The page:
Main content

### Course: AP®︎/College Calculus AB > Unit 5

Lesson 10: Connecting a function, its first derivative, and its second derivative- Calculus-based justification for function increasing
- Justification using first derivative
- Justification using first derivative
- Justification using first derivative
- Inflection points from graphs of function & derivatives
- Justification using second derivative: inflection point
- Justification using second derivative: maximum point
- Justification using second derivative
- Justification using second derivative
- Connecting f, f', and f'' graphically
- Connecting f, f', and f'' graphically (another example)
- Connecting f, f', and f'' graphically

© 2024 Khan AcademyTerms of usePrivacy PolicyCookie Notice

# Justification using first derivative

Let's take a close look at how the behavior of a function is related to the behavior of its derivative. This type of reasoning is called "calculus-based reasoning." Learn how to apply it appropriately.

A derivative ${f}^{\prime}$ gives us all sorts of interesting information about the original function $f$ . Let's take a look.

## How ${f}^{\prime}$ tells us where $f$ is increasing and decreasing

Recall that a function is increasing when, as the $x$ -values increase, the function values also increase.

Graphically, this means that as we go to the right, the graph moves upwards. Similarly, a decreasing function moves downwards as we go to the right.

Now suppose we don't have the graph of $f$ , but we do have the graph of its ${f}^{\prime}$ .

*derivative*,We can still tell when $f$ increases or decreases, based on the ${f}^{\prime}$ :

*sign*of the derivative- The intervals where the derivative
is${f}^{\prime}$ (i.e. above the${\text{positive}}$ -axis) are the intervals where the function$x$ is$f$ .${\text{increasing}}$ - The intervals where
is${f}^{\prime}$ (i.e. below the${\text{negative}}$ -axis) are the intervals where$x$ is$f$ .${\text{decreasing}}$

When we justify the properties of a function based on its derivative, we are using

**calculus-based**reasoning.#### Common mistake: Not relating the graph of the derivative and its sign.

When working with the graph of the derivative, it's important to remember that these two facts are equivalent:

at a certain point or interval.${f}^{\prime}(x)<0$ - The graph of
is below the${f}^{\prime}$ -axis at that point/interval.$x$

(The same goes for ${f}^{\prime}(x)>0$ and being above the $x$ -axis.)

## How ${f}^{\prime}$ tells us where $f$ has a relative minimum or maximum

In order for a function $f$ to have a relative maximum at a certain point, it must increase

*before*that point and decrease*after*that point.At the maximum point itself, the function is neither increasing nor decreasing.

In the graph of the ${f}^{\prime}$ , this means that the graph $x$ -axis before the point and below the $x$ -axis after.

*derivative**crosses the*$x$ -axisat the point, so the graph is above the#### Common mistake: Confusing the relationship between the function and its derivative

As we saw, the

*sign*of the derivative corresponds to the*direction*of the function. However, we can't make any justification based on any other kinds of behavior.For example, the fact that the derivative is increasing doesn't mean the function is increasing (or positive). Furthermore, the fact that the derivative has a relative maximum or minimum at a certain $x$ -value doesn't mean the function must have a relative maximum or minimum at that $x$ -value.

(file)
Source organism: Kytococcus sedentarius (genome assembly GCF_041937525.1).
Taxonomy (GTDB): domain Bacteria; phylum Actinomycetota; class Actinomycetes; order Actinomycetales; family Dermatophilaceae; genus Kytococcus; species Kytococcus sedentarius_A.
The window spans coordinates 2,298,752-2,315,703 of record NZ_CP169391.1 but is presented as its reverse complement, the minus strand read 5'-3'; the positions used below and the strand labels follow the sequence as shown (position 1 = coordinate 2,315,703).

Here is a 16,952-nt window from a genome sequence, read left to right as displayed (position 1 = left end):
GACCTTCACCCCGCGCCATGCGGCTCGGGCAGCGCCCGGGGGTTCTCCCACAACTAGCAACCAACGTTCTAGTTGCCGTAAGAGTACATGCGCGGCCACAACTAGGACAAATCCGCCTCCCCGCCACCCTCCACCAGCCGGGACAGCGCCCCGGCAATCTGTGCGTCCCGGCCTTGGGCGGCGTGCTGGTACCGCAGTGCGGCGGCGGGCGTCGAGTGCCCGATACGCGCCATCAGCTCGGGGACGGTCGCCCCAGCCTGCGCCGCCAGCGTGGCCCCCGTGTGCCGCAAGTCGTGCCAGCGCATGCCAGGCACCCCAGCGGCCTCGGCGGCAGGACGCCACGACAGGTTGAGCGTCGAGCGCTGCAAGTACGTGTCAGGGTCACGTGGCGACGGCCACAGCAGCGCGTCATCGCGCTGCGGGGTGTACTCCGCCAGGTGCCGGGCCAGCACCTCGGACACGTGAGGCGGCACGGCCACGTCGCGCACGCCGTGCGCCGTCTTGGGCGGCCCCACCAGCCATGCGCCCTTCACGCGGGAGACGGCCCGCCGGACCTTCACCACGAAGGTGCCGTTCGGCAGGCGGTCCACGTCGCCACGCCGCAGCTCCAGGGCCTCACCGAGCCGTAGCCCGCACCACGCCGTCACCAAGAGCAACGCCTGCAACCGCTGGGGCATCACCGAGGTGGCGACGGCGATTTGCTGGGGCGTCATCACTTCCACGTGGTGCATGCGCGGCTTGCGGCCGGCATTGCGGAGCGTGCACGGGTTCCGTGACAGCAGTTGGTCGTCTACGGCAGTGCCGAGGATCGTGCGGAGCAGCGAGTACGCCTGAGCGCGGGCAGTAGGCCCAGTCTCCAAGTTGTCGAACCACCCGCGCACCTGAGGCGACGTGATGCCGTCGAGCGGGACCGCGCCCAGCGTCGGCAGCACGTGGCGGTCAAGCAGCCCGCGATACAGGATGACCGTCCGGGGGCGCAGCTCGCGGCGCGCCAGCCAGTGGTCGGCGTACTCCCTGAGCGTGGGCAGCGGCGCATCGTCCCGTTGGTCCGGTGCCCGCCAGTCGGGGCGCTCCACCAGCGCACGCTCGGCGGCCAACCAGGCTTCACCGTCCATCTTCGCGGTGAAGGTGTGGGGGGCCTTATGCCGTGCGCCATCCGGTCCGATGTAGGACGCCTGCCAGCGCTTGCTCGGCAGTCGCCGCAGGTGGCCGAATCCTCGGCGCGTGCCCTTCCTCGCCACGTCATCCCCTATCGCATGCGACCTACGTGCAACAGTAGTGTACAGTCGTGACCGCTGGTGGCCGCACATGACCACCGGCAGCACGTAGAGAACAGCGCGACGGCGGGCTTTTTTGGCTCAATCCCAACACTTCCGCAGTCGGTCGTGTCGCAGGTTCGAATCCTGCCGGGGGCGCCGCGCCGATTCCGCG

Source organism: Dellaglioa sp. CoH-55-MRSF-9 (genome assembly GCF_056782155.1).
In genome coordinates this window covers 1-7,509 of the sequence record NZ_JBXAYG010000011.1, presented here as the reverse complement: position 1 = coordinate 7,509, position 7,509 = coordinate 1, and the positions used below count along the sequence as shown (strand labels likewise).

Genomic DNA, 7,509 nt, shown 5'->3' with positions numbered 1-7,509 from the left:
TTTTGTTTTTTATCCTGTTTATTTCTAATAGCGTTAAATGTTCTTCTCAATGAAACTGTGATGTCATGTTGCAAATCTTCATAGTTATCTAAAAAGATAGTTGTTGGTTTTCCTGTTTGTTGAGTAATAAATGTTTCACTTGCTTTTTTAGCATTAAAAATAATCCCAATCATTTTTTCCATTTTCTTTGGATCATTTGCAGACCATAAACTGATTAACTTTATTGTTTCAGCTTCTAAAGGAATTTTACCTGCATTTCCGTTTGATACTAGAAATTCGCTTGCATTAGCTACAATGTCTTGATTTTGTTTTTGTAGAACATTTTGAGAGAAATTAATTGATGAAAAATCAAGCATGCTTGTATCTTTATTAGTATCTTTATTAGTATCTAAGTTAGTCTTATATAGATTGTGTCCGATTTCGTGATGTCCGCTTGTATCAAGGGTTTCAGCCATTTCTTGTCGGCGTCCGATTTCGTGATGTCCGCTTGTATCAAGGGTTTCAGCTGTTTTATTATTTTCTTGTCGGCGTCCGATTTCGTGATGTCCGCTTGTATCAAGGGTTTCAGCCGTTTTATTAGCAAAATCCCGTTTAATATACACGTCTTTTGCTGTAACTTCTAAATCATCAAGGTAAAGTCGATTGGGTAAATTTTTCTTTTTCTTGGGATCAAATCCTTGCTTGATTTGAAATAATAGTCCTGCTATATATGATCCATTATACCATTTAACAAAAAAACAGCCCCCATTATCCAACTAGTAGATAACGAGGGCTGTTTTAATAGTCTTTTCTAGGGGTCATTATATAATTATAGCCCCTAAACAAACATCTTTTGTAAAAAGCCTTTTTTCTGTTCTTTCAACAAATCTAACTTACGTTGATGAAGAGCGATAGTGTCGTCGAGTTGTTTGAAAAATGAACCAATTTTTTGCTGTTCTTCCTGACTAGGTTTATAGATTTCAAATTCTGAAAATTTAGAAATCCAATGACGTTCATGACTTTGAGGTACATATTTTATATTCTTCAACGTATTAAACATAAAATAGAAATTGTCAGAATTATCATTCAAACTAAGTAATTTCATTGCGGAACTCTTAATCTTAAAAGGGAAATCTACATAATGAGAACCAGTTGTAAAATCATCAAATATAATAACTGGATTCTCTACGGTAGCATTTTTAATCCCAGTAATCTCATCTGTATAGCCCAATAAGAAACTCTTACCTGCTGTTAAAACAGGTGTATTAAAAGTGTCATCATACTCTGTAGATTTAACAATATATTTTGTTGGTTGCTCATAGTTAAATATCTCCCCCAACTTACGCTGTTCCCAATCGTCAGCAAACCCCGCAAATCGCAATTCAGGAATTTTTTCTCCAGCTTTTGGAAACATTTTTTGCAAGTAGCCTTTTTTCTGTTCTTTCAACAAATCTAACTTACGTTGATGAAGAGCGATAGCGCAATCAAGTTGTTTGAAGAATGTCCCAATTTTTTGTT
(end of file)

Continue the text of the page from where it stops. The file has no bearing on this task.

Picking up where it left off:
*Want more practice? Try this exercise.*

#### Common mistake: Using obscure or non-specific language.

There are a lot of factors at play when we’re looking at the relationship between a function and its derivative: the function itself, that function’s derivative, the direction of the function, the sign of the derivative, etc. It's important to be extremely clear about what one is talking about at any given time.

For example, in Problem 4 above, the correct calculus-based justification for the fact that $h$ increasing is that ${h}^{\prime}$ is positive, or above the $x$ -axis. One of the students' justifications was "$x$ -axis." The justification didn't specify $x$ -axis: the graph of $h$ ? The graph of ${h}^{\prime}$ ? Or maybe something else? Without being specific, such a justification cannot be accepted.

*above the***It's***is above the***what**## Want to join the conversation?

- is there any use to knowing the justification?(3 votes)
- To past the AP EXAM😇(49 votes)

- What does it mean when f' of a certain value doesn't exist?(2 votes)
- If f’ does not exist at a certain point, then the function is not differentiable at that point. This could mean that there is a discontinuity at that point or maybe there is a “cusp” or sharp turn in the graph.(1 vote)

- I do not understand this statement "For example, the fact that the derivative is increasing doesn't mean the function is increasing (or positive)."(1 vote)
- That other answer is incorrect. As per the quoted statement, there is no direct causation between the derivative increasing and either the function, itself, being positive OR increasing. Recall that the derivative is the slope at any given instant/point (ie, where the function is going): essentially that quote is stating that where the function is going is a separate matter from where the function is currently at. Say a continuous and differentiable function is approaching a local minimum between outputs f(x) = -1 and f(x) = -3; somewhere therein the function's derivative would be increasing (as the function as about to turn around -- ie: attain a derivative of 0,) while the function itself is both negative (below the x-axis,) AND decreasing (approaching the local minimum.)(3 votes)